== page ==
Here, Walid’s words would urge to read every death, every amputation, every arrest, every destroyed structure, and displaced individual as premeditated with precise intent and execution. To pathologize the decision making of one of the most technologically advanced and well-funded militaries in human history is to humanize it. To look at an intelligent system of domination with a reprimanding posture that expects it to have known better, is indicative of a rigged analytical framework that, according to Walid, is a symptom of a scientific Israeli program of searing consciousness.

Particularly in its disproportionate responses to operations by the Palestinian resistance, Walid’s study argues that Israel’s desired objective is for its terrorizing violence to be read either as a necessary security measure to protect its borders or, at worst, for those less sympathetic to the Zionist project to view its brutality as a reflexive child-like tantrum. But Walid reveals to us that the incomprehensibly asymmetric military violence deployed by Israeli forces is neither an indicator of episodes of pathological madness nor a security mission to materially threaten “terrorist infrastructure.” Instead, he postulates that the purpose of continuously inflicting unimaginable scales of death and destruction is primarily to change public sentiment towards Palestinian resistance, where the consequential blame of Zionist violence becomes displaced onto Palestinian resistance. This process rewires discursive associations to identify resistance to Zionism as the breeder of violence, as opposed to the very structure of the Zionist project in Palestine as an aggressive establishment that requires existentially eliminating Palestinian presence to ensure its survival.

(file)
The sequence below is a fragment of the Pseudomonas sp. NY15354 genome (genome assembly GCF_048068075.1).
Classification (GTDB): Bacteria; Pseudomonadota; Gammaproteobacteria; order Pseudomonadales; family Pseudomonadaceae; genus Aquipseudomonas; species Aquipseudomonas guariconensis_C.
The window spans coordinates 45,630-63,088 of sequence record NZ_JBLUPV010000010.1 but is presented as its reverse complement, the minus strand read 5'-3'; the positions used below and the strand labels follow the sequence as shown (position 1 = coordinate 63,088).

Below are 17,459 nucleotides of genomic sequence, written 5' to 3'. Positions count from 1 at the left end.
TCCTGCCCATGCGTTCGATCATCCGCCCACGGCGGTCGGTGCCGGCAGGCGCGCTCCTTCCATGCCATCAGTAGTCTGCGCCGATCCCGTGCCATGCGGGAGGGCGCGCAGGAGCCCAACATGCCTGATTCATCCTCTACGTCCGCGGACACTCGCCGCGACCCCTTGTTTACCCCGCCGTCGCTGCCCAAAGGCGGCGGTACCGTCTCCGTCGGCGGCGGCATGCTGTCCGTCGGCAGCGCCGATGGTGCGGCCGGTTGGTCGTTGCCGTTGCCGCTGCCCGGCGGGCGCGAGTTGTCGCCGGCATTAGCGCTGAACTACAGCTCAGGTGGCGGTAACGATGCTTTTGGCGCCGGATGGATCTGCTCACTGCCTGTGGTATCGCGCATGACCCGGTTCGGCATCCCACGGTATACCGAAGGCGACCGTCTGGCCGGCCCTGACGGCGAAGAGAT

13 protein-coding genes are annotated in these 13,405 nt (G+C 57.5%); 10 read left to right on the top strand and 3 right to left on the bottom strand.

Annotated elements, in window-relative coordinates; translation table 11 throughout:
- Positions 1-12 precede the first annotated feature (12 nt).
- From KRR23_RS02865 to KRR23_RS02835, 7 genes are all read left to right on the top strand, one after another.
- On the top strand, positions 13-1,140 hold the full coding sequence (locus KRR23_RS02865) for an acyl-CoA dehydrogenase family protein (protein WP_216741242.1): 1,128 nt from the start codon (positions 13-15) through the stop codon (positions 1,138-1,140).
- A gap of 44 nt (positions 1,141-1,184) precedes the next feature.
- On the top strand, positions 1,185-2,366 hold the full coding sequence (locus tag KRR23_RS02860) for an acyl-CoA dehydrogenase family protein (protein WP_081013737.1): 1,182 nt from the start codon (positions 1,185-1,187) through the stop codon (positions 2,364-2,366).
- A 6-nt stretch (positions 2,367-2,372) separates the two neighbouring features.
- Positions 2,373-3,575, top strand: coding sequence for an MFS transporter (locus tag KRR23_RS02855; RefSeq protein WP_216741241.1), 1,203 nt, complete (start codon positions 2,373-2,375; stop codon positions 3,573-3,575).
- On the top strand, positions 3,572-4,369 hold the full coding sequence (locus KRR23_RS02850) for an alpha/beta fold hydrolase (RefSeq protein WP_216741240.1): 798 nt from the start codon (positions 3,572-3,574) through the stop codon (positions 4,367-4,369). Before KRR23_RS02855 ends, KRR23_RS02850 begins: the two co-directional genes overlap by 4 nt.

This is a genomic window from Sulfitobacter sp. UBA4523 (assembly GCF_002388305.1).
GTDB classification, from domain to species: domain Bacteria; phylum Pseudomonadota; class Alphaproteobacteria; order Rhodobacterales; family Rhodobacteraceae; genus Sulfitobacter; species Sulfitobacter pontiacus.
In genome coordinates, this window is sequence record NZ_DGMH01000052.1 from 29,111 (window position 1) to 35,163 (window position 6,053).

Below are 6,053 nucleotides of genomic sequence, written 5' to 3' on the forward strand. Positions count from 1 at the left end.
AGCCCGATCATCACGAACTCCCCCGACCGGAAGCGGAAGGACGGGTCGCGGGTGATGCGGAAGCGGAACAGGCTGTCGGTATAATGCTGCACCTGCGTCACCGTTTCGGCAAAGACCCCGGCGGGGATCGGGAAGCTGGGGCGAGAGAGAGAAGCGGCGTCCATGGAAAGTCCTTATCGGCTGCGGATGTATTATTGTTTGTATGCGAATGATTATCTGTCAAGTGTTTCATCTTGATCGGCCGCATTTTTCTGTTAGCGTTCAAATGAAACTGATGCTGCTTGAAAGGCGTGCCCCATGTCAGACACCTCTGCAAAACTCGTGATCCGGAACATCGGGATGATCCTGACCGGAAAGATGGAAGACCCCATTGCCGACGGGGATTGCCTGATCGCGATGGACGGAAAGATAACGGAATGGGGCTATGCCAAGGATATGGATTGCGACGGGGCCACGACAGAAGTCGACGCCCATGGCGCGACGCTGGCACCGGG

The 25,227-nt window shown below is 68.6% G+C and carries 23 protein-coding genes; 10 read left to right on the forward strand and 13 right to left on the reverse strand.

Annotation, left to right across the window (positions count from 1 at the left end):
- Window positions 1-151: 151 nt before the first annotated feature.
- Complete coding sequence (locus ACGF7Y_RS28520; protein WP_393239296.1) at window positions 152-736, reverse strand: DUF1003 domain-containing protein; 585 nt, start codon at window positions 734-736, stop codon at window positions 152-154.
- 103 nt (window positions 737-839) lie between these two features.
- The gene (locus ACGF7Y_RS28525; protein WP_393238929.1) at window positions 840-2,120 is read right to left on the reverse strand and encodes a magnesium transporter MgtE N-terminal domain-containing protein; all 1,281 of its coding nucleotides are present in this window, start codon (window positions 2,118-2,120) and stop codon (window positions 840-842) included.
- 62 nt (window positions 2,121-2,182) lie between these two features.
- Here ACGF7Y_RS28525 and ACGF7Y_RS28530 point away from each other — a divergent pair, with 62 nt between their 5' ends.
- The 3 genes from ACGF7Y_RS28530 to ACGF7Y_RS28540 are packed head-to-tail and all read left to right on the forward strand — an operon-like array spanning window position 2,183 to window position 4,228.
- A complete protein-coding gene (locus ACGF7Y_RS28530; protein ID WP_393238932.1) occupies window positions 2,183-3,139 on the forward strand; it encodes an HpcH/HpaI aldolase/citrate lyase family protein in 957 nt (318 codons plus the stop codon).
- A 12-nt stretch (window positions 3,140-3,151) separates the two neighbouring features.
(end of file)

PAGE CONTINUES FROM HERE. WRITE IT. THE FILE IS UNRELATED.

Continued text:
With that, Walid explicitly communicates his research objective to invalidate the misdiagnosis of Israeli violence. The obstacle that he perceives to be most challenging for him, for his self that is both researching and experiencing Israeli violence, is the frustration that comes with the inability to name the violence that is precisely inflicted against consciousness. To redefine torture Walid needed to redefine pain to constitute what lives beyond the sensory, where the body and the flesh would no longer be target of torture but the mind.

While military violence leaves evidence of tangible damage in its wake – death tolls, destruction, and wounds, psychological violence is much more difficult to measure or perceive, cognitively and emotionally. And so, we are presented with the inability to name or explain reality as a symptom of the Palestinian condition and the violence that burdens it. In turn, the inability to diagnose the logic of Israeli violence becomes a tool for oppression in and of itself, where popularly accepted narratives, contaminated by Zionist engineering, digress from reality and further dissect Palestinian consciousness.